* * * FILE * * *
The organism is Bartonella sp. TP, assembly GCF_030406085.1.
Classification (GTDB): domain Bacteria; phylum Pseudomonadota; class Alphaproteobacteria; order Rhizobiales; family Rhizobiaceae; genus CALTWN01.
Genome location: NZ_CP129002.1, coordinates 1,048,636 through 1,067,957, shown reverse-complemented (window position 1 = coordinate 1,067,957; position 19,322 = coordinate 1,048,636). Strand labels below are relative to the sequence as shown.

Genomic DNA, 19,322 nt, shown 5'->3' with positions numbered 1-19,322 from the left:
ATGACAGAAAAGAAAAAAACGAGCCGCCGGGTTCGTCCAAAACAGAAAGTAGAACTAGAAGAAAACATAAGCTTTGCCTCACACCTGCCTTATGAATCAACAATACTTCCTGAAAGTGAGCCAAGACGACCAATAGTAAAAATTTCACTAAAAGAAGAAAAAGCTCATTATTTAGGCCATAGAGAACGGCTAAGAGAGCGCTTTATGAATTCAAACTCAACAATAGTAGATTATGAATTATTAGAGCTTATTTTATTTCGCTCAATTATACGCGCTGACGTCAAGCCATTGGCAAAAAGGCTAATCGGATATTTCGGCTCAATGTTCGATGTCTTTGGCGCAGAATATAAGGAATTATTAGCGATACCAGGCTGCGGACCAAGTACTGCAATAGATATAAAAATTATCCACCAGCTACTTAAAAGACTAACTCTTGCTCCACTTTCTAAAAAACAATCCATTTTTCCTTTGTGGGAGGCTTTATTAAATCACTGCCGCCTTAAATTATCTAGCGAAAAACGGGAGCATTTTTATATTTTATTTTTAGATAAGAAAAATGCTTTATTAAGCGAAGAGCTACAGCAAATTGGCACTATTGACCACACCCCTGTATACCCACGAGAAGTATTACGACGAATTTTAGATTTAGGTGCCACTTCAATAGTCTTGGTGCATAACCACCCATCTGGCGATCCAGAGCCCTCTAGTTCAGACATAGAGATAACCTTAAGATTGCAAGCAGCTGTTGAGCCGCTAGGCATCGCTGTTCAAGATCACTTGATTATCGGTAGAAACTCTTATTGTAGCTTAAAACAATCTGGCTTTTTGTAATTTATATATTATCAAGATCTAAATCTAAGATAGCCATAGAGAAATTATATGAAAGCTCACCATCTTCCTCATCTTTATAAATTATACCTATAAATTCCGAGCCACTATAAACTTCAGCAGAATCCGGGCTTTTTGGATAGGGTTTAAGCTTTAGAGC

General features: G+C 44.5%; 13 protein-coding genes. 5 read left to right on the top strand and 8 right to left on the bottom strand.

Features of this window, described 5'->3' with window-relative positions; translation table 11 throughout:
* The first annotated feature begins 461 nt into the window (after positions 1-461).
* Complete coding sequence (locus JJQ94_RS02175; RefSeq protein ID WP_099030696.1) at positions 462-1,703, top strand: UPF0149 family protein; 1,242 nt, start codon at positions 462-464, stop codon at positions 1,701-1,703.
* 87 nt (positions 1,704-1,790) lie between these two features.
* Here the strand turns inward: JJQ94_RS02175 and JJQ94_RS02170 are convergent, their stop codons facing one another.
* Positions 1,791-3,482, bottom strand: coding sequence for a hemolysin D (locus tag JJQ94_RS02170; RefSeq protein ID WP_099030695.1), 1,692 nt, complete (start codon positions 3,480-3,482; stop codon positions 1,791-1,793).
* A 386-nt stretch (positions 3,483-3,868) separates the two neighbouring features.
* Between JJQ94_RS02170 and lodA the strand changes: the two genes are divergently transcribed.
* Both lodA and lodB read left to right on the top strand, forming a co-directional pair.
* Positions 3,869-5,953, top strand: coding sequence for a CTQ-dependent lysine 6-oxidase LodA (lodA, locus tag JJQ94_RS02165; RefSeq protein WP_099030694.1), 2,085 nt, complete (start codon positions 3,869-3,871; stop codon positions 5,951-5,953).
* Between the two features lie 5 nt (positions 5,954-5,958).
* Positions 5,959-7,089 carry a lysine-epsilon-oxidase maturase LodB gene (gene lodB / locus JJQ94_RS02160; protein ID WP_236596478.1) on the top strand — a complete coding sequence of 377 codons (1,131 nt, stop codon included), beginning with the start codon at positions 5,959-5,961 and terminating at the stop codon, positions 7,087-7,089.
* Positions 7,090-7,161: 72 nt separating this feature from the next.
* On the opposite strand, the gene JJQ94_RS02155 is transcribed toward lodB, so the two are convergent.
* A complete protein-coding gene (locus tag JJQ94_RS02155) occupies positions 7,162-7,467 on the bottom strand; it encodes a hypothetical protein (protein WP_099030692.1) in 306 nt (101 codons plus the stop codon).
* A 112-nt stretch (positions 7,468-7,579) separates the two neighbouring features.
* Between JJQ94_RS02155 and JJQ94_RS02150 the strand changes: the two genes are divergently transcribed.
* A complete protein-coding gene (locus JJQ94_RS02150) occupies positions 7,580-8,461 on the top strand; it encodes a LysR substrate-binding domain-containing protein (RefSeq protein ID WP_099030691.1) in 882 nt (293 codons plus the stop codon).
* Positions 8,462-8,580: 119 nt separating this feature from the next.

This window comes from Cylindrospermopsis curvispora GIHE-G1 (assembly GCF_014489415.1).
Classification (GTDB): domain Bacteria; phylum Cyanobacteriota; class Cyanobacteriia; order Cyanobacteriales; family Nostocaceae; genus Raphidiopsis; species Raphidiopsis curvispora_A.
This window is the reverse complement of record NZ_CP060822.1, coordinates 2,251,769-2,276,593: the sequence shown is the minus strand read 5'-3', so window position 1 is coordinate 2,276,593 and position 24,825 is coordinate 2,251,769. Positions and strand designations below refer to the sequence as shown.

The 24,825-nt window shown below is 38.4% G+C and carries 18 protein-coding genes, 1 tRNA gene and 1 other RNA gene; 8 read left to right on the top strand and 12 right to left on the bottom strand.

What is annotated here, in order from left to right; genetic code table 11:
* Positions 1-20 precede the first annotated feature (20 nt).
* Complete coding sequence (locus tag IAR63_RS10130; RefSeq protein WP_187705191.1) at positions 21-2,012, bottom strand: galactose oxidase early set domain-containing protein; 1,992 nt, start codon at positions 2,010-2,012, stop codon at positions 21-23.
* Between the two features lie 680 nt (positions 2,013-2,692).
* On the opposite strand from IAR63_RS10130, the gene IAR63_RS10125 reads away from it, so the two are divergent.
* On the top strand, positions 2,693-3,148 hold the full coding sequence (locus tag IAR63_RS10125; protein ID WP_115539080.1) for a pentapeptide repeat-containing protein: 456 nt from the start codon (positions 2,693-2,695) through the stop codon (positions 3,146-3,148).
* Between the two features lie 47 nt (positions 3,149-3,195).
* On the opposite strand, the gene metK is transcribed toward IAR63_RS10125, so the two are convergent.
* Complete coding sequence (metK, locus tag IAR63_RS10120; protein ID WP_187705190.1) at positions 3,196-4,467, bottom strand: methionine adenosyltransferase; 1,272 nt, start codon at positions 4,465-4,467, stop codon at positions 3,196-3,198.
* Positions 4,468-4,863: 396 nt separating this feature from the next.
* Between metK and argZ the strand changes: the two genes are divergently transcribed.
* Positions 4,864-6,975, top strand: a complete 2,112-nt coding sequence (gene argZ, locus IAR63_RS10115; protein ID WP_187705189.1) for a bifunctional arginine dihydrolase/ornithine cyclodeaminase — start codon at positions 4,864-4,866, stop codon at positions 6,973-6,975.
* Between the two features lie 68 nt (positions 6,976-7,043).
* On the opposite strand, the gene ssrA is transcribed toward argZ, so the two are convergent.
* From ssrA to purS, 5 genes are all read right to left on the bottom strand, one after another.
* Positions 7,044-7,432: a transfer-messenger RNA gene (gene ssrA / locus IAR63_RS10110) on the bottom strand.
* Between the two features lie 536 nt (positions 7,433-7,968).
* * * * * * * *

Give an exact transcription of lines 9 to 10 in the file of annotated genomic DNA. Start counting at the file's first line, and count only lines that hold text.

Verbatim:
* Complete coding sequence (locus JJQ94_RS02175; RefSeq protein ID WP_099030696.1) at positions 462-1,703, top strand: UPF0149 family protein; 1,242 nt, start codon at positions 462-464, stop codon at positions 1,701-1,703.
* 87 nt (positions 1,704-1,790) lie between these two features.